Baby boom: Indian women giving birth to U.S. babies

(CBS News) ANAND, India -- A lot of businesses go to India for inexpensive labor and it turns out American couples are doing the same. One village has become a center for cut-rate surrogacy, offering young women who will be carrying babies to term.

Dana and Sumanth Chandra with baby Ethan.
CBS News

For some couples surrogacy is their only chance to create a child. Each year hundreds of Americans go to India for the service.

Dana and Sumanth Chandra have been trying to have a baby ever since they married 14 years ago in Chicago.

They believe their newborn son Ethan is a miracle -- because doctors in the United States told Dana she'd never have a child.

"I could just spend my entire life just standing right here," she says while looking at her baby son.

An Indian surrogate at a clinic in Anand, India.
CBS News

The couple finally realized their dream of starting a family by traveling 8000 miles to India -- the country where Sumanth grew up.

Ethan was born to a surrogate mother at a clinic in the dusty town of Anand -- a hub in India's multimillion dollar surrogacy industry.

An embryo created from the Chandra's own sperm and egg was implanted in an Indian woman -- who was paid to carry their child.

Their doctor -- Nayana Patel -- has helped more than 200 American couples have a baby.

"When you see a childless couple you understand how desperate, how frustrated they are. I mean, they are not living a life -- they are just like vegetables," said Dr. Patel.

India's booming surrogacy business is unregulated. A mistake in another clinic left one couple with a baby that wasn't theirs.

But surrogacy in India is cheap. At around $25,000 it is less than a quarter of what parents would pay in the U.S. The surrogates themselves earn just $8000.

Dr. Nayana Patel, Anand, India.
CBS News

At Dr. Patel's clinic it's compulsory for them to live in a hostel -- so that their pregnancies can be monitored. It's overcrowded -- and they're cut off from their families.

One surrogate mother, Meena Parmar, used to work as a housemaid making $30 a month. She's pregnant with a baby for an American couple and said the money she earns will pay for her own son's education.

The desperation of many poor surrogate mothers makes them vulnerable.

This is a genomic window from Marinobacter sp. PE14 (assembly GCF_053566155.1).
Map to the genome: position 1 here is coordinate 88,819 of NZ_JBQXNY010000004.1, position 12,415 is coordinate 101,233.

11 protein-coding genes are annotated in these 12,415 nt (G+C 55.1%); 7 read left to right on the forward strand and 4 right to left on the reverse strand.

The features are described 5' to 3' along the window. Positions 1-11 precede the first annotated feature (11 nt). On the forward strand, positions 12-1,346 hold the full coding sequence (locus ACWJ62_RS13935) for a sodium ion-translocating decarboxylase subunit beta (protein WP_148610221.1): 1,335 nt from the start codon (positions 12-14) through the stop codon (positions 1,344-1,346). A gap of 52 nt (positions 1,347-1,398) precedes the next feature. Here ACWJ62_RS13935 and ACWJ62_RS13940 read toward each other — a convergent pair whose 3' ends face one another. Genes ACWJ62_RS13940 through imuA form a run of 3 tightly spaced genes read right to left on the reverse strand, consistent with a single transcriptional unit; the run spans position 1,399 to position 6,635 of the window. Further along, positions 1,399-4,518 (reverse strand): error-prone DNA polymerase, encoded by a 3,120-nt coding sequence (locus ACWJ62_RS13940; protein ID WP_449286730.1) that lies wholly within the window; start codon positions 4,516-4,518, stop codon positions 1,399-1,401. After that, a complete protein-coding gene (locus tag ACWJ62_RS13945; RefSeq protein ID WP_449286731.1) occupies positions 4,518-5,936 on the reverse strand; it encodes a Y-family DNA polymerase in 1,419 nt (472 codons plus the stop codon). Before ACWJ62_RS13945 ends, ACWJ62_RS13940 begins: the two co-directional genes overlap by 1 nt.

Surrogate Meena Parmar is pregnant with a baby for an American couple.
CBS News

But are the surrogates protected legally? What are their rights?

"I would say that they have the right to terminate the pregnancy at any stage of pregnancy if they are not comfortable but in that case they'll have to pay the couple whatever money they have spent so far," said Dr Patel.

Dana and Sumanth Chandra worried about the unequal relationship with their surrogate.

"My biggest concern was I didn't want to take advantage of a woman who was desperately in need of money, physically not capable of doing this," said Dana.

"We kind of struggle with a lot of these kind of issues ourselves, kind of thinking are we taking advantage? Because obviously, we did it here because of financial reasons."

Those doubts haven't stopped hundreds of couples coming to India for affordable surrogacy. Dr. Patel is so busy she's now building a new private hospital.

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But in a country of dire poverty, some worry that India's surrogate mothers are ripe for exploitation.

The doctors CBS News spoke to all said this is a win-win arrangement: The couple gets a baby, the surrogate mother gets a life-changing amount of money. And often it does seem to work out just like that.

But the problem is that many of the surrogate mothers are desperately poor. Some of them are even illiterate. They've had no education and so there's a risk that some clinics could abuse that in this very lucrative industry.

  • Holly Williams

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